The Sound of Letting Go
by Stasia Ward Kehoe
For sixteen years, Daisy has been good. A good daughter, helping out with her autistic younger brother uncomplainingly. A good friend, even when her best friend makes her feel like a third wheel. When her parents announce they’re sending her brother to an institution—without consulting her—Daisy’s furious, and decides the best way to be a good sister is to start being bad. She quits jazz band and orchestra, slacks in school, and falls for bad-boy Dave.
But one person won’t let Daisy forget who she used to be: Irish exchange student and brilliant musician Cal. Does she want the bad boy or the prodigy? Should she side with her parents or protect her brother? How can she know when to hold on and when—and how—to let go?
I don’t typically pick up books like this, but Suzanne and Liberty Bay Books asked me to read it and gave it their highest recommendations. Also, the author is semi-local and I don’t read many books by local authors. It’s not like I avoid them, I just don’t come into contact with them very much and when I do I don’t typically notice because I don’t really read author bios or look to see where authors are from.
The synopsis makes it sound like the book is romance with a little struggle on the side. Really, the book is nothing like the synopsis makes it sound. It is a mixture of struggle, rebellion, romance, family, and all the other things the synopsis brings to mind. It is a perfect mixture. Kehoe did an AMAZING job of balancing all the different factors so that none of the pieces overrode or overpowered the other pieces.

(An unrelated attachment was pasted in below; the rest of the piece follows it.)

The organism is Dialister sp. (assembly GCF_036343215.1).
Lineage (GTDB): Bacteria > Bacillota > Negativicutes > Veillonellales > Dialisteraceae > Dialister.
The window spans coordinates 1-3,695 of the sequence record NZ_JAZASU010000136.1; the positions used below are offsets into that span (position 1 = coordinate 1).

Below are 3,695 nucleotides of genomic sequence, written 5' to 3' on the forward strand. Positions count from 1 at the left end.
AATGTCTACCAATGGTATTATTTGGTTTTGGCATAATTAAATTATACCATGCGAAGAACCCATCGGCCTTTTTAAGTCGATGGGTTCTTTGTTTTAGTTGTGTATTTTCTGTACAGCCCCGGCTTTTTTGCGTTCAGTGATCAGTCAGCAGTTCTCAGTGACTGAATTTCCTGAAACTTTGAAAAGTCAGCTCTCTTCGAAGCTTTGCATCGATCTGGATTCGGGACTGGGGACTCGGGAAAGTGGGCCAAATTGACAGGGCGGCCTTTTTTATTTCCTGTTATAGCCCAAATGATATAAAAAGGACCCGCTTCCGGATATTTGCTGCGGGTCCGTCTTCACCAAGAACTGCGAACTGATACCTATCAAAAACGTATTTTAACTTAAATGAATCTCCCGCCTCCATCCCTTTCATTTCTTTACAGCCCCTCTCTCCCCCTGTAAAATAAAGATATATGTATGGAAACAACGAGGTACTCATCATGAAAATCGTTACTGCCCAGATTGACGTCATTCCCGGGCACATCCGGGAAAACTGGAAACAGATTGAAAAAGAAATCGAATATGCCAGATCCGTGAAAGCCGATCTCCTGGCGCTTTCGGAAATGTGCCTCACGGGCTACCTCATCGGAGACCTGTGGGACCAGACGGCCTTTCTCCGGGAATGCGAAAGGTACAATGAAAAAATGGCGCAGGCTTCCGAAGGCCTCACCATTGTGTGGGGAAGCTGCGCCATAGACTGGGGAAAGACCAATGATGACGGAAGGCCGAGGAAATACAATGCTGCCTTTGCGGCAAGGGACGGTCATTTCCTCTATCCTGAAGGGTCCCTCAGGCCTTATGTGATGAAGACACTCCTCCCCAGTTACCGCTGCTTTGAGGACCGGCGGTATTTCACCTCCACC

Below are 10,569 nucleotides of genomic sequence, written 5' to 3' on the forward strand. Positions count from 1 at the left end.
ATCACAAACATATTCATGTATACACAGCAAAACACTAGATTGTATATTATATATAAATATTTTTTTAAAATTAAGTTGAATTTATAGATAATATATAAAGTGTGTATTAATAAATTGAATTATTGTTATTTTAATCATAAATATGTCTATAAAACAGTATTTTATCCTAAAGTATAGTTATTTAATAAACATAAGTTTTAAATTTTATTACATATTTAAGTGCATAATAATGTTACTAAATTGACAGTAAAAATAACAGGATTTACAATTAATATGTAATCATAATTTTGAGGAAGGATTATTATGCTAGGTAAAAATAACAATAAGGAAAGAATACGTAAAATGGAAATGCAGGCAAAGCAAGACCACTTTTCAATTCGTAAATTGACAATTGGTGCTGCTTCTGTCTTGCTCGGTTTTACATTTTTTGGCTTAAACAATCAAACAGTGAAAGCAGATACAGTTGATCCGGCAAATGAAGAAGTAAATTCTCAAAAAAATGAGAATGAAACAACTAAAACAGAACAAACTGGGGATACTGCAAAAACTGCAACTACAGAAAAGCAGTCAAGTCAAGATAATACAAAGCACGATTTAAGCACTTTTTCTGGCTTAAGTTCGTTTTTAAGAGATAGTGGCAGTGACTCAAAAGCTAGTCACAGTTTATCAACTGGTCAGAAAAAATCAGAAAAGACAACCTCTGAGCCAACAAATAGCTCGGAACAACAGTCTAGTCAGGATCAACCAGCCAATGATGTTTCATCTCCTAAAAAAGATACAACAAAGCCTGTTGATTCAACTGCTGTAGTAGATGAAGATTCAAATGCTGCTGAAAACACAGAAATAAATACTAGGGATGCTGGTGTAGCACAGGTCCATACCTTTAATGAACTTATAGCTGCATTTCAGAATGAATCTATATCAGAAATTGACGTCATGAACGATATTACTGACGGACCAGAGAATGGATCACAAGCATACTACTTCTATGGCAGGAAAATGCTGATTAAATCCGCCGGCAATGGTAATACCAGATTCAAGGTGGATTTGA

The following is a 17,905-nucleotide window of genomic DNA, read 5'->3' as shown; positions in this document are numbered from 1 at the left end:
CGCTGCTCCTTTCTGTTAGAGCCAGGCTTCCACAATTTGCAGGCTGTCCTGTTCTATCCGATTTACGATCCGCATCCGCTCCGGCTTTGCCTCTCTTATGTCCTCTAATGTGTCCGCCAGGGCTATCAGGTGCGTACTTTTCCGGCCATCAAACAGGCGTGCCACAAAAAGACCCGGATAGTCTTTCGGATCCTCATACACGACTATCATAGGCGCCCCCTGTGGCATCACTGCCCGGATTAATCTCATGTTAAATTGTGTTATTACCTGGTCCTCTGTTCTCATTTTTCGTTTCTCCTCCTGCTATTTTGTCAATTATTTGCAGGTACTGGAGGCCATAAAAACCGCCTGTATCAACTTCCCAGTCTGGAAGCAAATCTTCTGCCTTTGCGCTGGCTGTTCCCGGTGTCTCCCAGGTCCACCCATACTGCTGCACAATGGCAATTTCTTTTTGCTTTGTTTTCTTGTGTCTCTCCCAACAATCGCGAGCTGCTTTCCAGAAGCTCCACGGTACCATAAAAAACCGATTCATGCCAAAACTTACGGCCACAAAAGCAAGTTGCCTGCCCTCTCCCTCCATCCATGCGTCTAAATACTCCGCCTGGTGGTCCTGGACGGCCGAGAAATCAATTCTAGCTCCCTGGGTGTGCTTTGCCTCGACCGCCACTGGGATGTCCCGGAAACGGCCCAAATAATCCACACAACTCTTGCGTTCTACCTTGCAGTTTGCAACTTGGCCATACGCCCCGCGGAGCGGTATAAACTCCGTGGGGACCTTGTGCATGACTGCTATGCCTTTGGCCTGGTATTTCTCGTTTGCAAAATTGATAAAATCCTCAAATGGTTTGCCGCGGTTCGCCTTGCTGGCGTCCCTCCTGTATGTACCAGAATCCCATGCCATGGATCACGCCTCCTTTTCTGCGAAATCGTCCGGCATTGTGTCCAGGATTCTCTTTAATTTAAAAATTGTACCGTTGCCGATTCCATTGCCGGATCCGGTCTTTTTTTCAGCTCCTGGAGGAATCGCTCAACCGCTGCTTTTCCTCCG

It was written in prose. I know this is a bit controversial for people. Some people hate it, some people love it. I feel fairly neutrally about it. I don’t dislike it when it is done well, but I’m not like going out of my way to find and read books in prose. I like that it goes quickly, and the way that Kehoe wrote it, it was light, yet heavy with emotion at the same time. It was utterly perfect for this story and simply decadent. For the first few chapters it felt a little…odd to read. It felt like reading poetry, but then after the first ten chapters or so, I realized that it didn’t feel that way anymore it just felt like reading.
Daisy was lovely. She didn’t know exactly who she was yet, her interests weren’t set in stone, she had identity crises and tried different styles and things, exactly like every normal teenager. She was quite possibly the most realistic, normal and most understandable/relateable character’s I’ve read in a long time. m
Cal was not a huge part of the story. The second paragraph of the synopsis makes it sound like he is part of this intense love triangle and that he changes the course of the story and that we get to know him super well. All of that couldn’t be farther from the truth. He doesn’t come up a lot a lot, I mean he matters sure, but we don’t see a whole lot of him or really get to know him. There isn’t really a love triangle either, I mean Daisy has thoughts about Cal, but there isn’t much of a contest.
Dave and Daisy. I wanted to ship this so SO bad. Childhood friends reunited, childish love rekindled! However it didn’t feel like love. It kind of felt like Daisy was using him and he was maybe using her a tiny tiny bit, but not really and it felt like a lot more lust than love. Which I get that some relationships are like that and all that jazz, but when their relationship was supposed to be more real, lovey and serious, I struggled to believe it because there was nothing before that to indicate they really felt that way at all. It was not my favorite, I don’t know. I got it but I didn’t love it.
The story line and plot was really nice. The pacing was good and all of that was well done. It was raw, poignant, and something that every teen can relate to despite the extreme and rare circumstances.
Last thoughts: Overall it was b-e-a-utiful and I would highly, highly recommend it. Even if this isn’t usually what you enjoy reading, I encourage you to give it a try. I had a few minor issues with it so I’m giving it a four our of five stars.
Goodreads and Liberty Bay Books.